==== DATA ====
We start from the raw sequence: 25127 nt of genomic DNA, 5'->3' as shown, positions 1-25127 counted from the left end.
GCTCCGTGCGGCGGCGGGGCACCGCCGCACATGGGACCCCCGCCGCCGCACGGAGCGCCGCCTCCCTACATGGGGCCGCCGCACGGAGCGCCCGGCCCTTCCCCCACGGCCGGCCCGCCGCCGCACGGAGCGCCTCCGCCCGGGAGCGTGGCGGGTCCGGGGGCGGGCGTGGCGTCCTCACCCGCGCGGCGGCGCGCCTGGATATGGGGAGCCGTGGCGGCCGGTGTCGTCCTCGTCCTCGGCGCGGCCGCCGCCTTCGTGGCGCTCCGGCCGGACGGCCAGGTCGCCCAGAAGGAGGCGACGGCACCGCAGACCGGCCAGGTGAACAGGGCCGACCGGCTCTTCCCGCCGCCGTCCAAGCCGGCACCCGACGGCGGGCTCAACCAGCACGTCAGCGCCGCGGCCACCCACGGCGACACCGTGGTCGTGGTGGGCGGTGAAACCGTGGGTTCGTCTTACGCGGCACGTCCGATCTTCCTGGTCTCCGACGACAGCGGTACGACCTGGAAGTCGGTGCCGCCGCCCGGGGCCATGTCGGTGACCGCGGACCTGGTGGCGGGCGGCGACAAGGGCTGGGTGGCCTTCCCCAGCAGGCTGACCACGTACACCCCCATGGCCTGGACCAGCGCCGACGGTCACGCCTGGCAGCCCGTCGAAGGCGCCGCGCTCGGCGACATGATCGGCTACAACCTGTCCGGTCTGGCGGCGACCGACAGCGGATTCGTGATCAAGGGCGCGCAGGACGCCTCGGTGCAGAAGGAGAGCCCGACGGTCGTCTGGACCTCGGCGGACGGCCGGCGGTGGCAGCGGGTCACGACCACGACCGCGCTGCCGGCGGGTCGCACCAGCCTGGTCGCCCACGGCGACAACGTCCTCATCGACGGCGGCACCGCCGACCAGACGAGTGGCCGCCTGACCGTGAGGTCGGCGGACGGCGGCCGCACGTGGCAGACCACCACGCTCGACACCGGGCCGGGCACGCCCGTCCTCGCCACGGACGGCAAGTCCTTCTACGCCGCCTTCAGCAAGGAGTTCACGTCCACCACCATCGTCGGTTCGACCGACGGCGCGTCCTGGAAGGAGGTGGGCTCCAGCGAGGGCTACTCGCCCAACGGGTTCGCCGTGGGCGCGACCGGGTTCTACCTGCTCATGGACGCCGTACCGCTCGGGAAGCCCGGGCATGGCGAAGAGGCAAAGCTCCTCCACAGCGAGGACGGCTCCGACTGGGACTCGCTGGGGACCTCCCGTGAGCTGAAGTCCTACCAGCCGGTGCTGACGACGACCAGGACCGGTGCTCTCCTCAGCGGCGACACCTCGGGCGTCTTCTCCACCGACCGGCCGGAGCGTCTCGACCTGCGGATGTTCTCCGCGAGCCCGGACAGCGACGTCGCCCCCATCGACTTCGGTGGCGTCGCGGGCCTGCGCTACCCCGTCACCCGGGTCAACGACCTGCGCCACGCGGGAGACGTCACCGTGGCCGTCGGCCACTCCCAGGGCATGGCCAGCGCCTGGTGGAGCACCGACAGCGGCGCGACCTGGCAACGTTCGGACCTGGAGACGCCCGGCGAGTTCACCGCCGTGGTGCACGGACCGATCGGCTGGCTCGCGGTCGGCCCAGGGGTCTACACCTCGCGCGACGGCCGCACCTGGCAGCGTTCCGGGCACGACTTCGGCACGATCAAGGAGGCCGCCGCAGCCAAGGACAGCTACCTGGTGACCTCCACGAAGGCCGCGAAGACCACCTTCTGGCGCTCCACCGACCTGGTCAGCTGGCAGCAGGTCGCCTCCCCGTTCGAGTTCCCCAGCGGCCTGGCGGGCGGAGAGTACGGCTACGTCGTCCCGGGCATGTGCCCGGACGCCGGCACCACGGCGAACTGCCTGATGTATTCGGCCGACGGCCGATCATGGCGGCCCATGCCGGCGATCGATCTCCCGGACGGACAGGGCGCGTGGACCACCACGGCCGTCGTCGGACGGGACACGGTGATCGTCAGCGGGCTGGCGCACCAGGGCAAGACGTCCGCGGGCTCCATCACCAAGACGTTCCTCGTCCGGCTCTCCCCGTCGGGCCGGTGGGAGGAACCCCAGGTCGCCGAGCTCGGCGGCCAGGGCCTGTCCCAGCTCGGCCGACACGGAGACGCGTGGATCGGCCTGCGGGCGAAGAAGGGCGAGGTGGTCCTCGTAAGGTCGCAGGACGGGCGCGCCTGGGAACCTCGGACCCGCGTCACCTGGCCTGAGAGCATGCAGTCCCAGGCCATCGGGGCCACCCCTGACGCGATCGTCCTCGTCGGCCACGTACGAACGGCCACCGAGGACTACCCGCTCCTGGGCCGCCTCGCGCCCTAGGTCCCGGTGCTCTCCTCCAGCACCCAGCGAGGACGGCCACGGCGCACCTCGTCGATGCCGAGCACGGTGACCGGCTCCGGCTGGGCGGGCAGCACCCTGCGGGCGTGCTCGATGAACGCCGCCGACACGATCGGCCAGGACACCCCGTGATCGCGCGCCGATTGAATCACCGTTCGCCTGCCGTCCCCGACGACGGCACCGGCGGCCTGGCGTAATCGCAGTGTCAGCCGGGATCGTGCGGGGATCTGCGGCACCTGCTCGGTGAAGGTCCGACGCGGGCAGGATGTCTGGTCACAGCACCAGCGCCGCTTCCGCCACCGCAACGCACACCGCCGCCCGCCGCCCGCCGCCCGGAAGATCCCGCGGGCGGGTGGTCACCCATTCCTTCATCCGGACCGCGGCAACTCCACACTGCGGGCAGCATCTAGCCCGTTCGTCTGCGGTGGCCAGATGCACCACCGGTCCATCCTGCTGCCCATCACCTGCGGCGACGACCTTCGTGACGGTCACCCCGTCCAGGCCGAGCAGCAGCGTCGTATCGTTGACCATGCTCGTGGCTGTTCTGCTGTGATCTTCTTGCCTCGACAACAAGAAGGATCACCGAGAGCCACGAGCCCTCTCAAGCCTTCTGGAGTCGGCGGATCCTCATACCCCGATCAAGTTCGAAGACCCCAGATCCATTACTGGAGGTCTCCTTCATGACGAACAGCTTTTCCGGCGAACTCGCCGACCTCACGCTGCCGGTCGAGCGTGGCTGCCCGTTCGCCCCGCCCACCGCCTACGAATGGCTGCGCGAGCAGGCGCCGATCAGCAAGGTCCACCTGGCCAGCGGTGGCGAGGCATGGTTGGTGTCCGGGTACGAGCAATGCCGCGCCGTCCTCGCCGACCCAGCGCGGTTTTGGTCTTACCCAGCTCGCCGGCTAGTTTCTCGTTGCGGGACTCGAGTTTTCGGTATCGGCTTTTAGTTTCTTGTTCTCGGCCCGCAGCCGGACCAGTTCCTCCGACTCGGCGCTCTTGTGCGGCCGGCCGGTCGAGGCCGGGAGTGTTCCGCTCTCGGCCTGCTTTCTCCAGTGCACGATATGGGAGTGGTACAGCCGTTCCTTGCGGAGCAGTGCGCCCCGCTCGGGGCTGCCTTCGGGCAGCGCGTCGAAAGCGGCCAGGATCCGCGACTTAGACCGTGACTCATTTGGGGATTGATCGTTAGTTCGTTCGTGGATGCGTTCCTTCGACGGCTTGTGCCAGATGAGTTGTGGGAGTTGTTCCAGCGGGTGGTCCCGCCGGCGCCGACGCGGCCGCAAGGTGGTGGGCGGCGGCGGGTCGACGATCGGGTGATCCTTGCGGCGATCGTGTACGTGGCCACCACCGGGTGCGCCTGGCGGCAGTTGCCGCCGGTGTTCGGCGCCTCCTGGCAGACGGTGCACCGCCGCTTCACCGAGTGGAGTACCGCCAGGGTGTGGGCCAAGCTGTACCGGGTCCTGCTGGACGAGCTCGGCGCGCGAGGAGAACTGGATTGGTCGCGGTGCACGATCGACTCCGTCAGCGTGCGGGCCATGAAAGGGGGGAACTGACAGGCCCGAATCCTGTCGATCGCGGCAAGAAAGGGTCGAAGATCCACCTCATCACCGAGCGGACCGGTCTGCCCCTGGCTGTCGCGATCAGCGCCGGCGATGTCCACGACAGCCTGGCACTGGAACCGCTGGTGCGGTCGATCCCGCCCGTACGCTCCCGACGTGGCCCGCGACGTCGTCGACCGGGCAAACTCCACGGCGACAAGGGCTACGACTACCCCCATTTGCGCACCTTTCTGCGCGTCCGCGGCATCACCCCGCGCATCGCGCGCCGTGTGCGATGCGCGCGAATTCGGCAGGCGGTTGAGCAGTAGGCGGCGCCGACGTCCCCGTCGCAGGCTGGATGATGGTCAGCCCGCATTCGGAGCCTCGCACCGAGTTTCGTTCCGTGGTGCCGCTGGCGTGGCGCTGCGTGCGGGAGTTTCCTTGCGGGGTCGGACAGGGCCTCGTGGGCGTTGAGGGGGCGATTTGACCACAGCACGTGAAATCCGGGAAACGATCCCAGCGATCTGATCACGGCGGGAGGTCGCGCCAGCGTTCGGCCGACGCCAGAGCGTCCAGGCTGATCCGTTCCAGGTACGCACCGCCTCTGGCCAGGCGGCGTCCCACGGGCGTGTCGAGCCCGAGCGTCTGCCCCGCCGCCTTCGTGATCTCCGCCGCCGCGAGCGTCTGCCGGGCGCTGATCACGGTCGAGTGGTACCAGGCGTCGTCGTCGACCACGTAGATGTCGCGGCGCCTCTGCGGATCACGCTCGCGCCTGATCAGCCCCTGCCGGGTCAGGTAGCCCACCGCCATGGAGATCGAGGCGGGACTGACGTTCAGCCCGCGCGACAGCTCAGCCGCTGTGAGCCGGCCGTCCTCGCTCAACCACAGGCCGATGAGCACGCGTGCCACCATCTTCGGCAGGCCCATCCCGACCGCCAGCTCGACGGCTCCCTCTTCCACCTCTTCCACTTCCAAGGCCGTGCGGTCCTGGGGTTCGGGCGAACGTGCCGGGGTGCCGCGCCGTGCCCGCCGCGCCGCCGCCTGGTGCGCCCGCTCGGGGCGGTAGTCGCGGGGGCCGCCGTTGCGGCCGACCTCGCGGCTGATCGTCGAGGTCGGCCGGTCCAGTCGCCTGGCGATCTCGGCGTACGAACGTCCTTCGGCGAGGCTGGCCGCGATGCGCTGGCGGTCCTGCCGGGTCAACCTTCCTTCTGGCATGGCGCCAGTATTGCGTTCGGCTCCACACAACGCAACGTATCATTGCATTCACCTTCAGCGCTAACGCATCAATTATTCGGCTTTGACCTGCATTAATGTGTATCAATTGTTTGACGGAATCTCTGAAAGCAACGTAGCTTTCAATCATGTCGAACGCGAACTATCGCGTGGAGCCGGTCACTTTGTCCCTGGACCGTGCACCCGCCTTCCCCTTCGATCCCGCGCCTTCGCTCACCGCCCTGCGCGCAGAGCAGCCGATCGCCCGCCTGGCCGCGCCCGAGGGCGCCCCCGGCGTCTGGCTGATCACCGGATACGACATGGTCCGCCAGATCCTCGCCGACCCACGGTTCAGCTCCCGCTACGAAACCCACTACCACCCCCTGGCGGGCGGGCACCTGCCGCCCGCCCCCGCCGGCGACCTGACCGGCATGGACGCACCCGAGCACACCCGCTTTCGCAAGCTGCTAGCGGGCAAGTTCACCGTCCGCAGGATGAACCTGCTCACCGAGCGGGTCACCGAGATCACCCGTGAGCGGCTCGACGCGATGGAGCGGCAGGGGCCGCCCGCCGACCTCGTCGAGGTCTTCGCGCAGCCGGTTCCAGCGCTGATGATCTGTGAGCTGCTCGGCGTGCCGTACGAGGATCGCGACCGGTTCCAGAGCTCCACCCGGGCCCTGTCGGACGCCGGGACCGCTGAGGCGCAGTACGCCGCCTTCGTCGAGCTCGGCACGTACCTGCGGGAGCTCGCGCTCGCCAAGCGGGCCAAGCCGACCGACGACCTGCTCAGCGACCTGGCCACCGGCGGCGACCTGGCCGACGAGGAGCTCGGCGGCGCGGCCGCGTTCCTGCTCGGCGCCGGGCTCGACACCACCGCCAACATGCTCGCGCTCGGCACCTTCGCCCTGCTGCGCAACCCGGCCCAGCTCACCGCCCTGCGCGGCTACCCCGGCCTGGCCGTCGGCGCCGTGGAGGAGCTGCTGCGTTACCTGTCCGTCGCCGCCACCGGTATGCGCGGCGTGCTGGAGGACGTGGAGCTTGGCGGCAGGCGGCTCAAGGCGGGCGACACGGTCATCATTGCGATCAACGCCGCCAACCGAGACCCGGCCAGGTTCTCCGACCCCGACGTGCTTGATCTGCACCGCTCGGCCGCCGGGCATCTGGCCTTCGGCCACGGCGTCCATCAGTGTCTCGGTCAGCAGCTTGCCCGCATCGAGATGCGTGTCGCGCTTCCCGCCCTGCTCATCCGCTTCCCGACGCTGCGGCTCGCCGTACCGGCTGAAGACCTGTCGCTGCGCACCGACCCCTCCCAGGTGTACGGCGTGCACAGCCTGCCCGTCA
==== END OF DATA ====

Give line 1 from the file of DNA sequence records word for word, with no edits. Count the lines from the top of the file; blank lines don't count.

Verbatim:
We start from the raw sequence: 25127 nt of genomic DNA, 5'->3' as shown, positions 1-25127 counted from the left end.